What is it?
Kochia is a drought - tolerant plant with a deep root, which tends to grow in very dry, disturbed sites. Kochia outcompetes crops such as potatoes, alfafa, and wheat and may be poisonous if consumed. It was introduced as a garden ornamental from Asia in the early 1900s and since has spread widely across the United States.
Is it here yet?
Yes. Kochia is widespread in eastern Washington and found in a few locations in western Washington.
Why should I care?Kochia outcompetes crops such as potatoes, alfafa, and wheat. It may be poisonous if eaten.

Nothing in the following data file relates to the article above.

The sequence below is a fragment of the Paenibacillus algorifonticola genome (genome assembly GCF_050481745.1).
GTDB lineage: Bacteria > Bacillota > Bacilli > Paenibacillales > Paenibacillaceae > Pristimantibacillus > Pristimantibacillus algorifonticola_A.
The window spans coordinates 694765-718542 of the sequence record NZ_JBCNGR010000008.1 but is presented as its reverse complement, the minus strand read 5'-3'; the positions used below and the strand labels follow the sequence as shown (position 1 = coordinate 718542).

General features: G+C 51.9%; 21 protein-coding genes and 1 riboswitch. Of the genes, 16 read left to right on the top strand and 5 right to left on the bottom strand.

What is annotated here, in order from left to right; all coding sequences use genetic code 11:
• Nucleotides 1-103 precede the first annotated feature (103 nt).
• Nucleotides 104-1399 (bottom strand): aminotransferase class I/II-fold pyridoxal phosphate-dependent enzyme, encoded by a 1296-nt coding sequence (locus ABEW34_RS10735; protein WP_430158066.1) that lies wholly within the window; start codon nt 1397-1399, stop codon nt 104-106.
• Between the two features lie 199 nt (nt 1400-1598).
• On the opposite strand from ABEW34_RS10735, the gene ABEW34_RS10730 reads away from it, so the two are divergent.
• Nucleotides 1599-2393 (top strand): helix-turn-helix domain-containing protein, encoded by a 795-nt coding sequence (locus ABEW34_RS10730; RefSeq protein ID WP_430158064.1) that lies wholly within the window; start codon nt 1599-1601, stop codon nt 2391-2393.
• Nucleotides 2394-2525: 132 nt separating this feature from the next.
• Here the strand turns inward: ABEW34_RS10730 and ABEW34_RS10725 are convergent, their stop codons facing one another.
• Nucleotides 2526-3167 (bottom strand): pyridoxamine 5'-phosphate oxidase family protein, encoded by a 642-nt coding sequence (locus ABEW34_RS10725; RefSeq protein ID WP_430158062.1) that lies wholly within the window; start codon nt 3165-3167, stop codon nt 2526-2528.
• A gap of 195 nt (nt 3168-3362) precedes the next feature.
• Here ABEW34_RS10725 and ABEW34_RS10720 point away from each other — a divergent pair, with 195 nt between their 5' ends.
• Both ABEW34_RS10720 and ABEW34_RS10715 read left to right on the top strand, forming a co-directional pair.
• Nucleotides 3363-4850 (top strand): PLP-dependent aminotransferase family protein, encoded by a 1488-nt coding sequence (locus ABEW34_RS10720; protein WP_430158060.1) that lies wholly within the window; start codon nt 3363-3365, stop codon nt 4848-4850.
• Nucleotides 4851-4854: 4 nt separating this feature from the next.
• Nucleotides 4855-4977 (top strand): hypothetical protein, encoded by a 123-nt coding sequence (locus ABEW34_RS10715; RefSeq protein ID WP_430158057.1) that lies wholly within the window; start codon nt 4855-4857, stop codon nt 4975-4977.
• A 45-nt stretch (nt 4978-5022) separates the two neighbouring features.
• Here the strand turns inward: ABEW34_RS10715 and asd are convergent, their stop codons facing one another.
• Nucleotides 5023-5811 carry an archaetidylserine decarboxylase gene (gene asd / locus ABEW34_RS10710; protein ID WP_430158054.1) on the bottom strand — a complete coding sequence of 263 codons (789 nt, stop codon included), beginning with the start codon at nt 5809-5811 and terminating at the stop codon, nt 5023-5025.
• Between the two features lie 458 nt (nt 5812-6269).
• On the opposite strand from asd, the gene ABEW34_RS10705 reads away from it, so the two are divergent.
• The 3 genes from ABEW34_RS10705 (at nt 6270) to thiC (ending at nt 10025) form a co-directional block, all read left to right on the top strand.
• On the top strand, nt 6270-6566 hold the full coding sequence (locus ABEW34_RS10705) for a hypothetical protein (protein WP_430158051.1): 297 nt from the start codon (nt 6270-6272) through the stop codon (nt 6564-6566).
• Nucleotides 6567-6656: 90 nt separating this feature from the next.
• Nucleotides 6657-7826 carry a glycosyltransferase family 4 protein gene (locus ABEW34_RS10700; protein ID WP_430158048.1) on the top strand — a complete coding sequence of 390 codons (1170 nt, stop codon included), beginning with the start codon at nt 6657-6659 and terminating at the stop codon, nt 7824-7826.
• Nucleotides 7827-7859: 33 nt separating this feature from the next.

What should I do if I find one?
How can we stop it?
Promote native and desired species to prevent kochia’s successful establishment. It is listed on Washington’s Terrestrial Noxious Weed Seed and Plant Quarantine list, meaning it is prohibited to transport, buy, sell, offer for sale, or distribute kochia plants, plant parts, or seeds (Washington Administrative Code 16-752-610). Kochia also is listed as a Class B noxious weed in Washington, meaning it is designated for control in certain state regions.
What are its characteristics?
- Erect, branched stems that are 3-7 feet long, and typically smooth below but hairy above.
- Alternate simple leaves, 1-2 inches long with hairy margins.
- Small green flowers in late summer, which lack petals and are found in clusters.
- Becomes a tumble weed when mature and spreads its seeds as a tumble weed.